If we allow ourselves to be truly still – in heart, mind, and body – everything we have failed to face will step forward. This may be frightening at first, but the more light we shed on these shadows the stronger we’ll grow, building courage with every step. As we face these neglected parts of who we are, allowing ourselves to remember more fully, we gradually become freed from the clutches of fear.

So I encourage you to brave your own inner-silence, facing whatever battles you must face to break free. In this brave endeavour we can remember that the wind is forever in our sails. All we can truly do is allow everything to unfold for itself.

The Giver Never Lives in Lack

GenerosityHeals

Sometimes I like doing something for someone else that nobody knows about – something that nobody can find out about. I enjoy when it is completely anonymous. It is important that I never get any credit for it – it ensures my motive is pure. Even mentioning it here feels almost like ‘cheating’, but I bring it up simply to encourage anyone reading this to give it a try. I suspect many of you already have. And for those of you who do practice generosity on a regular basis, it might be interesting to shake it up and try it in such a way that you won’t be found out. Why not? It could be a fun little experiment.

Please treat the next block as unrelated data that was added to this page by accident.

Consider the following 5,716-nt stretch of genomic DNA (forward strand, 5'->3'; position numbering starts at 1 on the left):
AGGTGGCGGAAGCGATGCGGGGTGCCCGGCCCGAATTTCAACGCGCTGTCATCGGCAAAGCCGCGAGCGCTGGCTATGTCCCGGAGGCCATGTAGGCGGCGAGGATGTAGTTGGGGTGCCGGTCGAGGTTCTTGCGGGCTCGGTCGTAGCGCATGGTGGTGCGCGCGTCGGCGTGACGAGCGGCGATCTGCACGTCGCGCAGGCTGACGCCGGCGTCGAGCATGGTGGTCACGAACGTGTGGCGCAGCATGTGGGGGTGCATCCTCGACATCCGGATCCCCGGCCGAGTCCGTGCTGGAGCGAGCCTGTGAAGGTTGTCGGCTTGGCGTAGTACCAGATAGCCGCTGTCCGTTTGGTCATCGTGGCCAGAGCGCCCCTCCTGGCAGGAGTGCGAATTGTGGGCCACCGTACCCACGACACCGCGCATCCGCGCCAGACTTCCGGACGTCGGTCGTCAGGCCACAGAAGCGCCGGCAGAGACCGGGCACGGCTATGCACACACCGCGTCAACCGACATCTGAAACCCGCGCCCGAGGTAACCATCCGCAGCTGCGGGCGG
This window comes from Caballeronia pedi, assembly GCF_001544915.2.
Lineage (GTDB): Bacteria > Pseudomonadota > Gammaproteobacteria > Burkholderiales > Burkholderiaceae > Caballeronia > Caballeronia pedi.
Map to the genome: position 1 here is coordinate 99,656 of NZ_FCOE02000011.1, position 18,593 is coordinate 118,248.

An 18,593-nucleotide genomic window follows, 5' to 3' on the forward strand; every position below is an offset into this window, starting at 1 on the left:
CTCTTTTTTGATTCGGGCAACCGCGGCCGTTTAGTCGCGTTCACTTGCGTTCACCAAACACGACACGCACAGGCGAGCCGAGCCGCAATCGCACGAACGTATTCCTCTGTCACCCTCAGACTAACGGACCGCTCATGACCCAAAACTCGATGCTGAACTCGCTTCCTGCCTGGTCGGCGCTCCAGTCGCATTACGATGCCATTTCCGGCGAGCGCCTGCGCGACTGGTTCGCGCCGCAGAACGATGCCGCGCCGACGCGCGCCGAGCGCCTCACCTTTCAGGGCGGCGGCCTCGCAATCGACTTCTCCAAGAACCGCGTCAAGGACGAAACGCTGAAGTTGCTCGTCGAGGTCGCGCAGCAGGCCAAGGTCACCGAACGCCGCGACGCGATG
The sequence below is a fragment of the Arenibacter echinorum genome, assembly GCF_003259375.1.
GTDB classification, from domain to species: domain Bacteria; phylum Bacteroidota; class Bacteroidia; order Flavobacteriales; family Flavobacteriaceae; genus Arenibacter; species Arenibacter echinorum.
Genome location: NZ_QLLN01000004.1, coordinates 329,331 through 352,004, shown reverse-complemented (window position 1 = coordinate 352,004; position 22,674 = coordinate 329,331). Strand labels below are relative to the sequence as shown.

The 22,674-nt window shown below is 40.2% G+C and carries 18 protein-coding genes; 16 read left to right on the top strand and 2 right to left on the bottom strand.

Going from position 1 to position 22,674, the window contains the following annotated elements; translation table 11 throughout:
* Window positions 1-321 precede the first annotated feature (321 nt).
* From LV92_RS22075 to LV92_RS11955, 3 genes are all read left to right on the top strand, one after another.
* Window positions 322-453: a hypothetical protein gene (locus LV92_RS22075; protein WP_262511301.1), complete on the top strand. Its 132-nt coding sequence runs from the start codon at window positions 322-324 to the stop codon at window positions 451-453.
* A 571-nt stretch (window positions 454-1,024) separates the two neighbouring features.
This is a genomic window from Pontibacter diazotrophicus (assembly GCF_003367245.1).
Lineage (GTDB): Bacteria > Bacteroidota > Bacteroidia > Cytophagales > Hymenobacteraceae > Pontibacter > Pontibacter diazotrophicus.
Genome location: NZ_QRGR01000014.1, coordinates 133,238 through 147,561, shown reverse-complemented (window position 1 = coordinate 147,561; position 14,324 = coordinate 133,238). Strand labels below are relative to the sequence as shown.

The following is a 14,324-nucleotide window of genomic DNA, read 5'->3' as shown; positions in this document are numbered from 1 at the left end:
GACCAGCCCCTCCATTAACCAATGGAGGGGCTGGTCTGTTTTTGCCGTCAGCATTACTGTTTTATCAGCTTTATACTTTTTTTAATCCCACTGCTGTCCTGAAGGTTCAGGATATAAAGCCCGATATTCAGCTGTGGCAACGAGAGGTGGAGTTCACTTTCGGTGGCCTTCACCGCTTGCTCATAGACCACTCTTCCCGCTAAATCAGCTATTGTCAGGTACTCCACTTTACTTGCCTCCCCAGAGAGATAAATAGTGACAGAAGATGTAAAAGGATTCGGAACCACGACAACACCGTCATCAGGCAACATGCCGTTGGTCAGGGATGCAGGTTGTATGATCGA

One interesting side-effect is that this practice can shed light on our face-to-face generosity. Often there are subtle layers of politics operating in our day-to-day generosity. Over time these can become obstacles to deeper service and self-sacrifice. Perhaps acknowledging and examining these patterns can help us to break them down and let them go. I am not claiming any incredible personal track record here, but simply speaking from my own experience. I have learned that generosity offered without any possibility of getting something in return can open the heart to overflowing joy. Even the slightest trace of personal credit can block this boundless love. But with just the simplest selfless action, this love can blossom into the deepest gratitude for life and an understanding of our intrinsic connectedness. There is a peace in this which beats any other high I’ve ever tasted.